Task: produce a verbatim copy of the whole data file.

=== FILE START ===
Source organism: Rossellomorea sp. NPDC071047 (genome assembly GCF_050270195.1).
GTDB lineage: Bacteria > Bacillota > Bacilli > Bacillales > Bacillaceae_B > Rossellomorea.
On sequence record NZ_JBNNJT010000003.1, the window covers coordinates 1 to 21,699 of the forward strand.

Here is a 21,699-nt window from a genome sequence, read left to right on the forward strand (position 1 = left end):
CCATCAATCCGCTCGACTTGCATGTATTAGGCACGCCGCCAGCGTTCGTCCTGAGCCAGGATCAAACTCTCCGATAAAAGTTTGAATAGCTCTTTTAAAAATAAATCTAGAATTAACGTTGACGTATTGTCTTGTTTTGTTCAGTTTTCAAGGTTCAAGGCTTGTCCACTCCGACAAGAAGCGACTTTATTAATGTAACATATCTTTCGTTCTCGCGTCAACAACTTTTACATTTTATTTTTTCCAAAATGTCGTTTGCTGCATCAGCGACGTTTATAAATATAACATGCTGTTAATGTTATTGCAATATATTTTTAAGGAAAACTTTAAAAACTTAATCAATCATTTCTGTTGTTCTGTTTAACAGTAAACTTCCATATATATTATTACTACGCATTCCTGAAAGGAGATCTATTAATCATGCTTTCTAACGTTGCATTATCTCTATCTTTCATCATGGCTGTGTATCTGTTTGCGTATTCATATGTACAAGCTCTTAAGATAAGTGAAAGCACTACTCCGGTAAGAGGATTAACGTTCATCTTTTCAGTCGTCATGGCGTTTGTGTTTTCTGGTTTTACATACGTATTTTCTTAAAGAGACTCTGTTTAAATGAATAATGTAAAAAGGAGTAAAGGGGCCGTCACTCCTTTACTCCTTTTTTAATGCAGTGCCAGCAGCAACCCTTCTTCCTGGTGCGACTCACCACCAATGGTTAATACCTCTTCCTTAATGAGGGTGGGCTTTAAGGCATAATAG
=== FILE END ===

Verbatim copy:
Source organism: Rossellomorea sp. NPDC071047 (genome assembly GCF_050270195.1).
GTDB lineage: Bacteria > Bacillota > Bacilli > Bacillales > Bacillaceae_B > Rossellomorea.
On sequence record NZ_JBNNJT010000003.1, the window covers coordinates 1 to 21,699 of the forward strand.

Here is a 21,699-nt window from a genome sequence, read left to right on the forward strand (position 1 = left end):
CCATCAATCCGCTCGACTTGCATGTATTAGGCACGCCGCCAGCGTTCGTCCTGAGCCAGGATCAAACTCTCCGATAAAAGTTTGAATAGCTCTTTTAAAAATAAATCTAGAATTAACGTTGACGTATTGTCTTGTTTTGTTCAGTTTTCAAGGTTCAAGGCTTGTCCACTCCGACAAGAAGCGACTTTATTAATGTAACATATCTTTCGTTCTCGCGTCAACAACTTTTACATTTTATTTTTTCCAAAATGTCGTTTGCTGCATCAGCGACGTTTATAAATATAACATGCTGTTAATGTTATTGCAATATATTTTTAAGGAAAACTTTAAAAACTTAATCAATCATTTCTGTTGTTCTGTTTAACAGTAAACTTCCATATATATTATTACTACGCATTCCTGAAAGGAGATCTATTAATCATGCTTTCTAACGTTGCATTATCTCTATCTTTCATCATGGCTGTGTATCTGTTTGCGTATTCATATGTACAAGCTCTTAAGATAAGTGAAAGCACTACTCCGGTAAGAGGATTAACGTTCATCTTTTCAGTCGTCATGGCGTTTGTGTTTTCTGGTTTTACATACGTATTTTCTTAAAGAGACTCTGTTTAAATGAATAATGTAAAAAGGAGTAAAGGGGCCGTCACTCCTTTACTCCTTTTTTAATGCAGTGCCAGCAGCAACCCTTCTTCCTGGTGCGACTCACCACCAATGGTTAATACCTCTTCCTTAATGAGGGTGGGCTTTAAGGCATAATAG